I am an urban cultural geographer and economic sociologist broadly interested in the intersections between mobility, embodiment, environmental sustainability and technology. These interests are underpinned by a political-economic focus on the production and maintenance of power and inequality and the application of post-structuralist theories including Social Practice Theory, Science and Technology Studies, Non Representational Theory and Actor Network Theory. My research progresses this agenda through four intersecting themes: (i) the governance of mobility; (ii) affect, emotion and sensory geographies; (iii) visual culture, design and technology; and (iv) mobile methods.
In addition to informing my teaching at undergraduate and postgraduate levels, these research interests have resulted in a number of high quality research publications and conference presentations. They are currently being taken forward in the cross-council funded PRICELESS Design project. Running from October 2013 – 2016 the project seeks to understand how we can enhance older people’s experience of cycling in relation to the built environment. Having completed pilot research I am also currently working on a proposal to better understand interactions between HGV drivers and cyclists in urban areas. This project not only seeks to map the sensory experiences of these divergent practices but ultimately to re-shape the design of the HGV.
- BA Geography, Environment, and Development, University of Sussex 1998.
- MA Cultural Geography, Royal Holloway University of London, 2003.
- PhD Human Geography, Royal Holloway University of London, 2008.
I am an urban cultural geographer and economic sociologist broadly interested in the intersections between mobility, embodiment, environmental sustainability and technology. These interests are underpinned by a political-economic focus on the production and maintenance of power and inequality and the application of post-structuralist theories including Social Practice Theory, Science and Technology Studies, Non Representational Theory and Actor Network Theory. My research progresses this agenda through four intersecting themes:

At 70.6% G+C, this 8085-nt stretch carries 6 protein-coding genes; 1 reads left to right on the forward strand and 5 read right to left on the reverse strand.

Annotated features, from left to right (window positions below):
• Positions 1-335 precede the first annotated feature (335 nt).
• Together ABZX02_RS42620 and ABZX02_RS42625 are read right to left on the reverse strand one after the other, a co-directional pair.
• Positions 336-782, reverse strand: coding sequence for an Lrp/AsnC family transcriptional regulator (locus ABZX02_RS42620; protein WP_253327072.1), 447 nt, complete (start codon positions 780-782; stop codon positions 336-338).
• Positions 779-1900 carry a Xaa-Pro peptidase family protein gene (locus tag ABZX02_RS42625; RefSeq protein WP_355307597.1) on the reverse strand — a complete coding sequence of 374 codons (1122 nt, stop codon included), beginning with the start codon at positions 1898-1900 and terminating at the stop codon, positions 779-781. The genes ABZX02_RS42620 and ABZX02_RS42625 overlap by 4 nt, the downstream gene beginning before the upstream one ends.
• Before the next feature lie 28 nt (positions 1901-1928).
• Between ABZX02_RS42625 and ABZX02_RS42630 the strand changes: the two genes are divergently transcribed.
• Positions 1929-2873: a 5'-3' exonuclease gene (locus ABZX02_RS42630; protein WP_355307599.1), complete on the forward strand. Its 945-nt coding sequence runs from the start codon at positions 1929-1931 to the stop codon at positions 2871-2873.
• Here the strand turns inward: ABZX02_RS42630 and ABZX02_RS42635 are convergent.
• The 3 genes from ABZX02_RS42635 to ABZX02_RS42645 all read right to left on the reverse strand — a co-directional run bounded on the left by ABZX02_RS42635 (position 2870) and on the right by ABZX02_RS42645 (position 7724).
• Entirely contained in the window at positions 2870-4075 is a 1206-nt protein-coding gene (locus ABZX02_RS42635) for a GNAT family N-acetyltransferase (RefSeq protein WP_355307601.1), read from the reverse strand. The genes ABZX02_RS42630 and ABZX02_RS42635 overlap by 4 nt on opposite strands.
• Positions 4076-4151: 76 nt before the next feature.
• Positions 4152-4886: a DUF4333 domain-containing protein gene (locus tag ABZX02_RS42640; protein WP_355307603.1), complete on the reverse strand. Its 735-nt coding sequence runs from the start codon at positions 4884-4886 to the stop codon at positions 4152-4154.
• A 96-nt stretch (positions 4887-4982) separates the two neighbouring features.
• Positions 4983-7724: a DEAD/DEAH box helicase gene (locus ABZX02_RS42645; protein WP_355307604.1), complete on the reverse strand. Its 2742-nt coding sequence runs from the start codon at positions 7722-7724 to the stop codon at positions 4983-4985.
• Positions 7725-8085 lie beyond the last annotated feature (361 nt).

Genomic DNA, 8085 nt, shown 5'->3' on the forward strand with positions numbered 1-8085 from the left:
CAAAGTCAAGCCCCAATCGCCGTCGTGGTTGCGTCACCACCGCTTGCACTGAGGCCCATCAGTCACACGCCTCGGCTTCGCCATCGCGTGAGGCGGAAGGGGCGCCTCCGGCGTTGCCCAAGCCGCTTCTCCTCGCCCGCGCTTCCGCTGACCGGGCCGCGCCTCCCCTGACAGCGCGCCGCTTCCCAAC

(i) The governance of mobility
This theme seeks to understand the marginalization of particular styles of mobile practice; particularly the role of space, legal frameworks, design tools, planning regulations and embodied movement in disciplining mobile subjects and governing processes of inclusion and exclusion in urban spaces.
(ii) Affect/ emotions/ sensory geographies
My interests here lie in how sensory and affective capacities (such as anxiety, fear, comfort) are produced; how they are (re)shaped through the life-course, and by gender, ethnicity and geography; how they escalate, and how they relate to energy using practices, particularly with regard to mobile and domestic practices and housing design.
(iii) Visual culture, design and technology
The theme explores the role of design and technology - particularly visual and mobile technologies - in shaping experience and producing subjectivities and identities; the role of designers and consumer facing business functions in constructing, mediating and translating product qualities; and the processes through which consumers translate between social and economic registers.
(iv) Mobile methods
I have a critical interest in the extent to which the study of mobility requires new and adapted methods. In particular the use of video and visual methods, the use of GPS, qualitative GIS and new sensor technology to both evoke and represent non-representable aspects of mobile practice.
Oct 2013-2016: 'Promoting Independent Cycling for Enhancing Later-life Experience and Social Synergy through Design' (PrICELESS Design). EPSRC/ESRC/AHRC 'Lifelong Health and Wellbeing' theme. £1.3 million, Co-I with Dr Tim Jones (PI Oxford Brookes), Kiron Chaterjee (Co-I UWE) & Emma Street (Co-I Reading).
April – May 2012: 'HGV and Cyclist Interactions' - University of East London Research Development fund. £5,000.
March 2011-2012: 'Making Mobile Mothers' Royal Geographical Society Small Grant. £2,970.
2010 – Present: Laura Golbuff ESRC-UKTRC funded PhD exploring the impact of Cycle Blogs on policy knowledges in the cities of London and New York (second supervisor with Dr Rachel Aldred at Westminster University).